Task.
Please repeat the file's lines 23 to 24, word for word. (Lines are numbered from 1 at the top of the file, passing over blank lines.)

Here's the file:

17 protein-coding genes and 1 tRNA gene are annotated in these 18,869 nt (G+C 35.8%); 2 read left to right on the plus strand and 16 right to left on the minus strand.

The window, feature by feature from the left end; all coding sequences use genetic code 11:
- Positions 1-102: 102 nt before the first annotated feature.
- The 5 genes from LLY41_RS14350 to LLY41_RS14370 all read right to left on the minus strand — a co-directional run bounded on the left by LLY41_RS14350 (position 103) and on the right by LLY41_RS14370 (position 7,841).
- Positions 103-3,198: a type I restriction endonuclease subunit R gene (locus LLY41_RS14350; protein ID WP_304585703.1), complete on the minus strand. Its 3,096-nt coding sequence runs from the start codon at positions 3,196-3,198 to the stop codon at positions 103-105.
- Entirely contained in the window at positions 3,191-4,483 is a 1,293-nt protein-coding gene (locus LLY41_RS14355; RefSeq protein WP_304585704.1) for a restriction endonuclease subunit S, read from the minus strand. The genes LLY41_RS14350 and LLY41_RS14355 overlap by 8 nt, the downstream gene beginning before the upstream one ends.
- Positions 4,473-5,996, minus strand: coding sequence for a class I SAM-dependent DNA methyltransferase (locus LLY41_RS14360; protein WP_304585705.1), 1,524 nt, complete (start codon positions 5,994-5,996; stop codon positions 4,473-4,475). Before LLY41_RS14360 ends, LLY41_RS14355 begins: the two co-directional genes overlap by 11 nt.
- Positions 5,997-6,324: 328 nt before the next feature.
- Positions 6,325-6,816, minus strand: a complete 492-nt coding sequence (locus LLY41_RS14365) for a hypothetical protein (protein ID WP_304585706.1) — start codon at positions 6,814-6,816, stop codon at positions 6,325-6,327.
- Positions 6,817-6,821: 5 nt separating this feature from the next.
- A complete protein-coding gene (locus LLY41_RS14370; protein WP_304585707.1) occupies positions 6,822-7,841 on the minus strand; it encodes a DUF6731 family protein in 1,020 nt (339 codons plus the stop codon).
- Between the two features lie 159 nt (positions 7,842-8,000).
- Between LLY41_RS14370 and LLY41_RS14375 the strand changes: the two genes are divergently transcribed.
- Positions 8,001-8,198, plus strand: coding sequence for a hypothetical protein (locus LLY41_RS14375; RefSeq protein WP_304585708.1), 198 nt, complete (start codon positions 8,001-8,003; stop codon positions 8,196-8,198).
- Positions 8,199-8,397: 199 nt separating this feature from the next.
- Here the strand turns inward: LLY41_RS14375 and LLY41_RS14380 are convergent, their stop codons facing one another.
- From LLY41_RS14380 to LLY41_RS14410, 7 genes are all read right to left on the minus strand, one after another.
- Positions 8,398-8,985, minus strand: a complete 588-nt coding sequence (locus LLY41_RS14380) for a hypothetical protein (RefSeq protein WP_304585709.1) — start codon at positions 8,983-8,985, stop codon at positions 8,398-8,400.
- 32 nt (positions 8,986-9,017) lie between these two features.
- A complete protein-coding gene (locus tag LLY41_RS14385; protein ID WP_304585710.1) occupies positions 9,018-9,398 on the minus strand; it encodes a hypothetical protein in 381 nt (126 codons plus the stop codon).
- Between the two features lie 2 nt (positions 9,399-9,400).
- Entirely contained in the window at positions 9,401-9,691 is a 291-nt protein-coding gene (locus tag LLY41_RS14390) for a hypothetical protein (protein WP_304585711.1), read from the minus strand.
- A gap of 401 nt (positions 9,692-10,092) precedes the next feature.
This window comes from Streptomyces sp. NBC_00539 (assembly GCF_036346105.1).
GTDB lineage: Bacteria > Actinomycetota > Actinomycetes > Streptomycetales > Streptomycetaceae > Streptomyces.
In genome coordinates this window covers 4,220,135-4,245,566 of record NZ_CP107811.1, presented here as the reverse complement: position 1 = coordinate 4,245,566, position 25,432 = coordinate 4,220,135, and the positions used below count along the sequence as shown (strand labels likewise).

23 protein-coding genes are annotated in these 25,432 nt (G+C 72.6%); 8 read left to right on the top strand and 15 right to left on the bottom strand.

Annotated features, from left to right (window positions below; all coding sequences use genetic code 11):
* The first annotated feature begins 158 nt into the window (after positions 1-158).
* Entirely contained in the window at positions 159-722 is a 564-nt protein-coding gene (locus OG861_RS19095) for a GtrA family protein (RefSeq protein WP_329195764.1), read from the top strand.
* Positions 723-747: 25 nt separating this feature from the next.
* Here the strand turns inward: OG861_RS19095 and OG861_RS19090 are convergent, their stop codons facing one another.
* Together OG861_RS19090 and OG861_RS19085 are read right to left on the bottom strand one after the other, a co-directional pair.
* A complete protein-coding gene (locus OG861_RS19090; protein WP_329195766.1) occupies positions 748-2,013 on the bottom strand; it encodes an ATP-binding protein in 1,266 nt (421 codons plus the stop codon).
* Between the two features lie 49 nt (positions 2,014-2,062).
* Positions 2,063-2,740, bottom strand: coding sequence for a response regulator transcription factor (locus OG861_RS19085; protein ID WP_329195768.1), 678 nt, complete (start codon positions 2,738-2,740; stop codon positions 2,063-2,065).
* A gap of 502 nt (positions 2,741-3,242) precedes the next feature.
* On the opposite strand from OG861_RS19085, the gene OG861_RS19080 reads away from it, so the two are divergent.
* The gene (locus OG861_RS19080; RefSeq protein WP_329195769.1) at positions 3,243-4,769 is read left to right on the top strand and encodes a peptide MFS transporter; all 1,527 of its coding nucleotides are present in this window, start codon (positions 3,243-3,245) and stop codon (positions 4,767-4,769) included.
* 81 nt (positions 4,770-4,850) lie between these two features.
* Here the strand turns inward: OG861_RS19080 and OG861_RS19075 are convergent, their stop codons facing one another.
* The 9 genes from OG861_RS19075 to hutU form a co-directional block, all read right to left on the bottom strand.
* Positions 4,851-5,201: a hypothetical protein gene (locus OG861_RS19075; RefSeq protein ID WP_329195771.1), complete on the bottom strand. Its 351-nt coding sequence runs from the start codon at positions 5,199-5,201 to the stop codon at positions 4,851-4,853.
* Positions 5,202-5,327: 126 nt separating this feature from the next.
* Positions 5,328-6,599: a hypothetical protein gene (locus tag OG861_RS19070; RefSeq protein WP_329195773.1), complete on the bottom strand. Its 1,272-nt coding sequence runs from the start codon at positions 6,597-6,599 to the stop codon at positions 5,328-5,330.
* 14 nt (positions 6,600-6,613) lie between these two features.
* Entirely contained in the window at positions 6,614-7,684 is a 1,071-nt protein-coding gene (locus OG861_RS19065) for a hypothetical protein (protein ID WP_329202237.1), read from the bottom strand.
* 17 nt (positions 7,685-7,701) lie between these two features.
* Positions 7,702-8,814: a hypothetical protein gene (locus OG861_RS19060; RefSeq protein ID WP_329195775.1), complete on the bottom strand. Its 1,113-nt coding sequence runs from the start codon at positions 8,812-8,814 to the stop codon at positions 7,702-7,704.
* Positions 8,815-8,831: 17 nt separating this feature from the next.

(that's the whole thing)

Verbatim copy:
- A gap of 401 nt (positions 9,692-10,092) precedes the next feature.
This window comes from Streptomyces sp. NBC_00539 (assembly GCF_036346105.1).